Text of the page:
State Historic Preservation Office
**Media Advisory** Hell Gap Dedication

National Register of Historic Places


Cheyenne Public Schools

Cheyenne

Date Added to Register

Monday, August 22, 2005

Smithsonian Number

48LA3170

Read all about it

Public education was a primary concern of Cheyenne's citizens from its beginnings in 1867-68 as a ''track town'' along the first transcontinental railroad, the Union Pacific. The Territory of Wyoming was created in 1868, and Cheyenne was designated the temporary capital. Previously, the first school was established for officers' children at Fort Laramie in 1852, and in 1860, Judge W. A. Carter built a school at Fort Bridger and hired a teacher for his own children and a few of the other children. However, neither of these facilities could be considered public schools.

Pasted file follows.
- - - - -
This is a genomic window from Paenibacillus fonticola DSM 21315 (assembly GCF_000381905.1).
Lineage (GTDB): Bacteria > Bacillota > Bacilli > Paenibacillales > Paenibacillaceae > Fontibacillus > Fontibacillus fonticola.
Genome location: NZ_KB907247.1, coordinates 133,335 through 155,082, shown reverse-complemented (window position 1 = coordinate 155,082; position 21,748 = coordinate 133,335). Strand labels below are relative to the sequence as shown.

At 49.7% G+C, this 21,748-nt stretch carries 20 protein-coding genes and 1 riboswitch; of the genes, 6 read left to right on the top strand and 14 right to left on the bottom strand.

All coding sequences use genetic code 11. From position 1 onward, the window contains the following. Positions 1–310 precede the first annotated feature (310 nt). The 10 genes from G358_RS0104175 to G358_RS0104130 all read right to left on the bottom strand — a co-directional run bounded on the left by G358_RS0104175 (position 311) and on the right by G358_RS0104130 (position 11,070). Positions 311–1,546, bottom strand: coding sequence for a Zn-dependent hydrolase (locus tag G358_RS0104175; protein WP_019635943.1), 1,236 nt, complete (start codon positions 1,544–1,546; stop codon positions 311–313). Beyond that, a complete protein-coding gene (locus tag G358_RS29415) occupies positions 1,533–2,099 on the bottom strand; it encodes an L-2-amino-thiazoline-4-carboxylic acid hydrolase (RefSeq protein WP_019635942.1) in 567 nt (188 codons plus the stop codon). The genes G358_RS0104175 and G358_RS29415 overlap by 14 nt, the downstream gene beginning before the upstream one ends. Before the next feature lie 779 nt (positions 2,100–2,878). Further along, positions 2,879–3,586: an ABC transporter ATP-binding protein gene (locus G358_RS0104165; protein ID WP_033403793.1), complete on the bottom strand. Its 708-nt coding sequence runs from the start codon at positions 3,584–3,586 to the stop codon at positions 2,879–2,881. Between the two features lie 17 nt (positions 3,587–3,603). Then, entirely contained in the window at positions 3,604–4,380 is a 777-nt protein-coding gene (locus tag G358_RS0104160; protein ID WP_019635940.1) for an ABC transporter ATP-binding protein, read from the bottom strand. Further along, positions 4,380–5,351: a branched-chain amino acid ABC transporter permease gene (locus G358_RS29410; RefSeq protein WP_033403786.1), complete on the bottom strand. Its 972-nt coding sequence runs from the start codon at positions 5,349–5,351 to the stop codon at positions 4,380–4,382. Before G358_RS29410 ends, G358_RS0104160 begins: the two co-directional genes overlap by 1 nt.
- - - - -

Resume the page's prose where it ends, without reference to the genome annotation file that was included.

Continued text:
The first session of the Wyoming Legislative Assembly in 1869 organized the territorial school system in ''An Act providing for the organization of school districts, schools and for other purposes.'' The act was based on the Dakota Territory Statutes of 1862. The general organization was quite simple, consisting of a territorial superintendent of public instruction, a county superintendent for each county, and the establishment of school districts within each county. Here are the ten Cheyenne schools listed on the National Register:

  • Cheyenne High School (LCSD No. 1 Administration Building)
  • Lulu McCormick Junior High School (Emerson State Office Building)
  • Mabel Fincher School (Triumph High School)
  • Deming Elementary School
  • Corlett Elementary School
  • Park Addition School (Chaplin School)
  • Churchill Elementary School
  • Hebard Elementary School
  • Johnson Junior High School
  • Storey Gymnasium

Department of State Parks & Cultural Resources